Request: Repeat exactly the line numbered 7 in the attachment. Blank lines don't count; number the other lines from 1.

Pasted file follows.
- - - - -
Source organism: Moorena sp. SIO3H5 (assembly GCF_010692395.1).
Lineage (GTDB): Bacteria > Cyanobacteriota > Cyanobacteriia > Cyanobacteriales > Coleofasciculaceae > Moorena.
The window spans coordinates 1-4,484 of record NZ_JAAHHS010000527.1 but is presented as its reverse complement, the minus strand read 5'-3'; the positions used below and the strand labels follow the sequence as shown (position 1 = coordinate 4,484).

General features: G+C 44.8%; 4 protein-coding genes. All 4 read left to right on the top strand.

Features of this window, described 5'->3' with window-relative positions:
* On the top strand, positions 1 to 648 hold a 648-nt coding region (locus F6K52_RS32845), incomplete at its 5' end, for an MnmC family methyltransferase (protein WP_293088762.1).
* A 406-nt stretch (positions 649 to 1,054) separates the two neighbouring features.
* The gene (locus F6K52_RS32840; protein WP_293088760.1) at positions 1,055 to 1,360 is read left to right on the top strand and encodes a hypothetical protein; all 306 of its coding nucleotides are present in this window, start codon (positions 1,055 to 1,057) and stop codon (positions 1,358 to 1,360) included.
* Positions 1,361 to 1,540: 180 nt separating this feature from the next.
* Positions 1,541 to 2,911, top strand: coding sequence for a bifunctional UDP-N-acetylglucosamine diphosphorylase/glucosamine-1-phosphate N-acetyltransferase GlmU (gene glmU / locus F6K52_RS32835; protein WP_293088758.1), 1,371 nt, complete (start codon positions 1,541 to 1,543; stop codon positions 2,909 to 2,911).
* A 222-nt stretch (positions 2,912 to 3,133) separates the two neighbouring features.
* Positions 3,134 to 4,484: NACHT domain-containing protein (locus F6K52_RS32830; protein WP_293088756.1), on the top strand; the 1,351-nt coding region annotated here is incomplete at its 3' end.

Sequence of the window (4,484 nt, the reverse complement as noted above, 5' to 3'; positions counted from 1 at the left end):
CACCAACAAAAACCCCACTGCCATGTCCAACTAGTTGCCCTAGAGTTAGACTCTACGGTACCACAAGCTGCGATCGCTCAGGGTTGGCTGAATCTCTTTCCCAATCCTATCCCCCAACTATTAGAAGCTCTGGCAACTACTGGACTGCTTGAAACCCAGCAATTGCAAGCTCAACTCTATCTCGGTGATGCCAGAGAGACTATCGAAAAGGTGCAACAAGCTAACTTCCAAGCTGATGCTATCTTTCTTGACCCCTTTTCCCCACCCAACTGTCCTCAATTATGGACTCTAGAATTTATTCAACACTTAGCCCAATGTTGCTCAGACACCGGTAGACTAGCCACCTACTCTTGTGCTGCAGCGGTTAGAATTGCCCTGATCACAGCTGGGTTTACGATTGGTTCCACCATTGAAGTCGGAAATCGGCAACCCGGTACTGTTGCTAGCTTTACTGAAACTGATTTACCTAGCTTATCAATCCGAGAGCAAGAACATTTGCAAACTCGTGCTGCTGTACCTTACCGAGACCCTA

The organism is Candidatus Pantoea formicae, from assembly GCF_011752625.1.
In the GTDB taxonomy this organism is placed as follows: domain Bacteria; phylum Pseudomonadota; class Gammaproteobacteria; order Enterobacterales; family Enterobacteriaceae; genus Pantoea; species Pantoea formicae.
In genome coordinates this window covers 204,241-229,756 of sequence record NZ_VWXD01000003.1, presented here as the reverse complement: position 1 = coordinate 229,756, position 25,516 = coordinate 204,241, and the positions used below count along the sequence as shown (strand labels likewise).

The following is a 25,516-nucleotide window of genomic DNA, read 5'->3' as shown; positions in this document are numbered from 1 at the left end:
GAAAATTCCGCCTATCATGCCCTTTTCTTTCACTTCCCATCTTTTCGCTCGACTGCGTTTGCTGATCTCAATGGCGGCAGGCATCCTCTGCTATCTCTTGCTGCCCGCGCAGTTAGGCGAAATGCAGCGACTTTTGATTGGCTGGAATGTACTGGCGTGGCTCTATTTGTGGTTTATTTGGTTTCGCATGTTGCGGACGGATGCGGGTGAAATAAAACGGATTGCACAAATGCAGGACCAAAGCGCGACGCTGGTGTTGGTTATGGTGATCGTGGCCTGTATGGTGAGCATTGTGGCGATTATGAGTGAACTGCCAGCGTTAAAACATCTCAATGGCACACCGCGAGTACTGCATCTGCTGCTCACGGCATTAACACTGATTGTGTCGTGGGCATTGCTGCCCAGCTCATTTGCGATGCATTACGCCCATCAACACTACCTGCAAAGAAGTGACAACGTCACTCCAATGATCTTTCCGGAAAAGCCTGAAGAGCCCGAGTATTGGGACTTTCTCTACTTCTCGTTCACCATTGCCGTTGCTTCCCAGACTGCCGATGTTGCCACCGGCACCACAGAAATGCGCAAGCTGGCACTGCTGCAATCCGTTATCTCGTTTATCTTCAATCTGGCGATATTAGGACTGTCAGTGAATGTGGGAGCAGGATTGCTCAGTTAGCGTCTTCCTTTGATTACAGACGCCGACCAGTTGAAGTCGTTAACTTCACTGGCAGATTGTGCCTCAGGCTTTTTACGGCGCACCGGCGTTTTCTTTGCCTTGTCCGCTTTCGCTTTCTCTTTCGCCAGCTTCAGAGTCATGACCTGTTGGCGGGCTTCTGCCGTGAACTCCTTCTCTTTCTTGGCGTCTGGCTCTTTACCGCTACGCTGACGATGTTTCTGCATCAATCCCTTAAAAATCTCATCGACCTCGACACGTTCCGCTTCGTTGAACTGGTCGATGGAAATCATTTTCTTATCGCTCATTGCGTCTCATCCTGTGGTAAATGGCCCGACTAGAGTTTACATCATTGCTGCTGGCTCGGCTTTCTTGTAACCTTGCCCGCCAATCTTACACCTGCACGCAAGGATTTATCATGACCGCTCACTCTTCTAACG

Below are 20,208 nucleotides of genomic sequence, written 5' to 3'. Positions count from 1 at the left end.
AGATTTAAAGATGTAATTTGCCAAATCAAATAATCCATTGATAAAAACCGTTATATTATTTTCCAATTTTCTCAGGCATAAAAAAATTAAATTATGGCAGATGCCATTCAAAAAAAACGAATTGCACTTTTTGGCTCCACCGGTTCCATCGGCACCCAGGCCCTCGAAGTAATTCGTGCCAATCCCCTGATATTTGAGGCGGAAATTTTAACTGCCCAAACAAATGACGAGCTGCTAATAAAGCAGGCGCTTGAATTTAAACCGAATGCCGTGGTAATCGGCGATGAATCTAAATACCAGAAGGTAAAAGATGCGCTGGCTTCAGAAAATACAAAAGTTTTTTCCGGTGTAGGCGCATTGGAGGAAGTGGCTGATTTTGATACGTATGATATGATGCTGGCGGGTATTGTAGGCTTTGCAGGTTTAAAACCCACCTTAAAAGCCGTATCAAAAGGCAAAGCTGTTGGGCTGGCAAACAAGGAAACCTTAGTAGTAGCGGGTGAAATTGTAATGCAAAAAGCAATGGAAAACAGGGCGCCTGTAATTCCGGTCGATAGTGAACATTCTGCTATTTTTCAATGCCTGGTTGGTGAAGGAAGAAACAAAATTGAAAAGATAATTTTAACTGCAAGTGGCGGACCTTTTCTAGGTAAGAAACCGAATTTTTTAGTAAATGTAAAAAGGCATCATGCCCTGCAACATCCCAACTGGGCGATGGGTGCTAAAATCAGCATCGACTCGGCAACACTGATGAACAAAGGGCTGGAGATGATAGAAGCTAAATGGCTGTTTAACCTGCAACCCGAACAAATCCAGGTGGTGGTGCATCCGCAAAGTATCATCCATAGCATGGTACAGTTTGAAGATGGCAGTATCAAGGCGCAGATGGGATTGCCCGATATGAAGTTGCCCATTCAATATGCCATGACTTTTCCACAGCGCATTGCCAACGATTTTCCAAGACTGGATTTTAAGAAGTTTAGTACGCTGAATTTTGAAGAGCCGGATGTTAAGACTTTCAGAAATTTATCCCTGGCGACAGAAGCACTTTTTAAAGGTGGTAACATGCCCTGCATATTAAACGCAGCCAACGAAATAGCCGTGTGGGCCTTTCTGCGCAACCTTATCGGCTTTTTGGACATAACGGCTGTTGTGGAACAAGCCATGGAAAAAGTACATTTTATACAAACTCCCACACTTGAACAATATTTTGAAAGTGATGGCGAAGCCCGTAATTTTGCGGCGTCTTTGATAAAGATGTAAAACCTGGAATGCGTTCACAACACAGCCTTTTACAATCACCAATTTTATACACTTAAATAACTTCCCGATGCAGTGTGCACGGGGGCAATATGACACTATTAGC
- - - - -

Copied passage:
* A 406-nt stretch (positions 649 to 1,054) separates the two neighbouring features.